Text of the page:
How many of us have had the chance this summer to look up into the night sky, far from the urban/suburban lights, to engage in some thought-provoking star gazing? Consulting the night sky was the habit of our forebears, for the dance of the stars gave valuable guidance: when to reap and when to sow, how long till dusk, how far from home, whether to engage in battle or in love. Though Shakespeare, for one, begged to differ when he wrote, “Not from the stars do I my judgement pluck”.
As a child in the 1960s, I admit that I saw far less of the night sky than TV episodes of Star Trek. But I did experience the excitement of watching live images of Apollo 11 on TV and then rushing outside with my sisters that summer evening of 20 July 1969 to peer at the Moon. As a seven-year-old, I strained to see the flicker of movement across the crescent Moon as the astronauts were making their first steps on the lunar surface.
It feels a long time ago, that heady time of Apollo lunar discovery. However, the headline news this past summer suggests we are in a moment of renewed fascination with space and planetary exploration. After all, our society’s current crop of billionaires, from Bezos to Musk to Branson, are investing vast quantities of their wealth into what some have described as an expensive joy ride into space. Are these entrepreneurs fiddling while Earth literally burns? This summer, the unprecedented number of wildfires that are currently raging across the northern hemisphere, fouling our air, releasing yet more carbon and methane, is beyond sobering. Would our tech-billionaires’ resources be better invested here at home, on planet Earth?
Or is the outward look to space by the commercial, private sector less a dithering distraction and more an essential endeavor to solve the sustainability challenges here on Earth? Can the limited supply of some key metals on Earth—needed for our smart phones, laptops, solar panels, wind turbines, and (most critically) our batteries—be feasibly mined from asteroids?
The hype about space mining may be just that. What is real is the accelerating space race among a growing number of nations jockeying for advantage, while the future of the International Space Station beyond 2024 remains unclear. This summer, China announced plans to send a human crew to Mars in 2033 (was Matt Damon miscast in The Martian?). The United States recently added a separate branch to its military called the U.S. Space Force. And the most signifi-cant competition among the space-focused billionaires this summer was less about exchanging tweets about whose rocket ship had the bigger windows and more about who landed the lucrative United States’ NASA contract to build the taxi service to transport people to the Moon after a half-century hiatus. The silver lining to all this geopolitical maneuvering has been a steady increase in research funding for space and planetary sciences.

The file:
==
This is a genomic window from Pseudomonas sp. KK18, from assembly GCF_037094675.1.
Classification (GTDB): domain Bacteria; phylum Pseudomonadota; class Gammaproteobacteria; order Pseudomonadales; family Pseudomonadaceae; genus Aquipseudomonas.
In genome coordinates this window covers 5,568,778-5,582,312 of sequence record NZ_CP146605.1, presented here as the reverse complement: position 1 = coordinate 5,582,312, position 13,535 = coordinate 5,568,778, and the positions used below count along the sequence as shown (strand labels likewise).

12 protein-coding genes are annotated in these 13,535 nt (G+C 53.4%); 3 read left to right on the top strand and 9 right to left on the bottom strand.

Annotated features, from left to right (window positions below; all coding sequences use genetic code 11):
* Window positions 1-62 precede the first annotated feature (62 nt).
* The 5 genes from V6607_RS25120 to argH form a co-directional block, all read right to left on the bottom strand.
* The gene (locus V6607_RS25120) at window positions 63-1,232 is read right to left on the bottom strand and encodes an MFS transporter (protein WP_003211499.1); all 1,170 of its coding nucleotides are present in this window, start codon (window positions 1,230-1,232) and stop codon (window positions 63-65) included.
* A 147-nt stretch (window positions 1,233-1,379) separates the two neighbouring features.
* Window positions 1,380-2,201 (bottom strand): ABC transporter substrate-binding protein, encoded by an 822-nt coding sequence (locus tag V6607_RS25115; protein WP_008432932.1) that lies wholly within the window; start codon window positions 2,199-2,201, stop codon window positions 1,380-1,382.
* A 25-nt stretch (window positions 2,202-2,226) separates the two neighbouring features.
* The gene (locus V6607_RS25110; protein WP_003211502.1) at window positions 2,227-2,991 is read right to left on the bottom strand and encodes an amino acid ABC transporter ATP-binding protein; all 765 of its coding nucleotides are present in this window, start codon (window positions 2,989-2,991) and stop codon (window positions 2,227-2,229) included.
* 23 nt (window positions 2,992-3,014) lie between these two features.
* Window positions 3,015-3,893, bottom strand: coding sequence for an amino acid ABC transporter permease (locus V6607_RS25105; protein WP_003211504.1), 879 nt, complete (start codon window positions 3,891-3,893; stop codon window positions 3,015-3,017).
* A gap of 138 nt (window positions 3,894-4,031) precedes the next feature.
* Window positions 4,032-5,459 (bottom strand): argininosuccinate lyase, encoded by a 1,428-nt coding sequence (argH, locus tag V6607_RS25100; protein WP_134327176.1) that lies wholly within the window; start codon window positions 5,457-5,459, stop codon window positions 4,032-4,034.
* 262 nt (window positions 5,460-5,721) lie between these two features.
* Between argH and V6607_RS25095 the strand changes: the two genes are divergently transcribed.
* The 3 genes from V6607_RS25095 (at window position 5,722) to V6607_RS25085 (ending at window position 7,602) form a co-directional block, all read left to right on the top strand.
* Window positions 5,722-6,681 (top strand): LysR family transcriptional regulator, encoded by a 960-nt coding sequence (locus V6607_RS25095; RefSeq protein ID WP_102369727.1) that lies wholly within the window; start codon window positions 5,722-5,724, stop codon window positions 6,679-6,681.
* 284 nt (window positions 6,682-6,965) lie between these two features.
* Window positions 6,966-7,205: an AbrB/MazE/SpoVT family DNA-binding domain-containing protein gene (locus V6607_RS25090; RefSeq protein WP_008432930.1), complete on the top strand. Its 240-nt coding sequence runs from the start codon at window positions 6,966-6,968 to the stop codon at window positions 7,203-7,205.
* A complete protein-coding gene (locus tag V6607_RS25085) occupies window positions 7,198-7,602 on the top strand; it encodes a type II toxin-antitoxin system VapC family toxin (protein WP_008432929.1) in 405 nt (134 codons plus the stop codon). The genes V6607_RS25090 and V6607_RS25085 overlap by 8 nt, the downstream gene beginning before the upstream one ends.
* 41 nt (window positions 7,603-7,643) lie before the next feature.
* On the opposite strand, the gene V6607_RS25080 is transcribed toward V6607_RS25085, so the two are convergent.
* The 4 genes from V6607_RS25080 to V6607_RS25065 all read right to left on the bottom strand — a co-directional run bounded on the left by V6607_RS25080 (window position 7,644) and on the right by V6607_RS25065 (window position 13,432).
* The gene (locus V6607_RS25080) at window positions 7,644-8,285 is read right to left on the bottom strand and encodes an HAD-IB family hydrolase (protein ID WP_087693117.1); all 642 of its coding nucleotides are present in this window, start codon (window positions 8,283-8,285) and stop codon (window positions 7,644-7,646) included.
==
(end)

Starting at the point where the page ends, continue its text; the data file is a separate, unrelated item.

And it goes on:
In the meantime, our ability to stand on Earth and stare up at a star-studded night sky is increasingly in jeopardy, as are the astronomical discoveries that can be made with Earth-based telescopes. To satisfy our itch to surf the net from every remote corner of Earth (perhaps to stream episodes of The Expanse), within a few short years our night sky will be blanketed by tens of thousands of bright, reflective satellites, which will greatly outnumber the ~9,000 stars that were visible to our ancestors. As some of that satellite debris inevitably falls back to Earth, expect UFO sightings to skyrocket. Soon, the main incentive to jet-set off into space will be the opportunity to see with one’s own eyes the ancestral night sky. It is indeed worth viewing, because it is filled with all manner of astronomical wonders, including other suns and their orbiting offspring.
In this issue of Elements, the authors take us on an intriguing tour of what we have gleaned and hope to learn from the ever-increasing number of identified exoplanets (4,771 and counting as of 1 July 2021). What emerges is a dizzying array of alternative paths that a rocky planet and its surrounding atmosphere can take in its evolution, and a clearer understanding of the daunting requirements for the emergence of life, all of which is endlessly fascinating. I am left with a deepened appreciation of Earth owing to the realization that, but for the grace of the Cosmos, our mothership may have turned out very differently.
So, perhaps Shakespeare got it wrong. As this issue underscores, the heavenly stars and their orbiting planets have deep insights to impart about our own blue sphere and our own springing to life.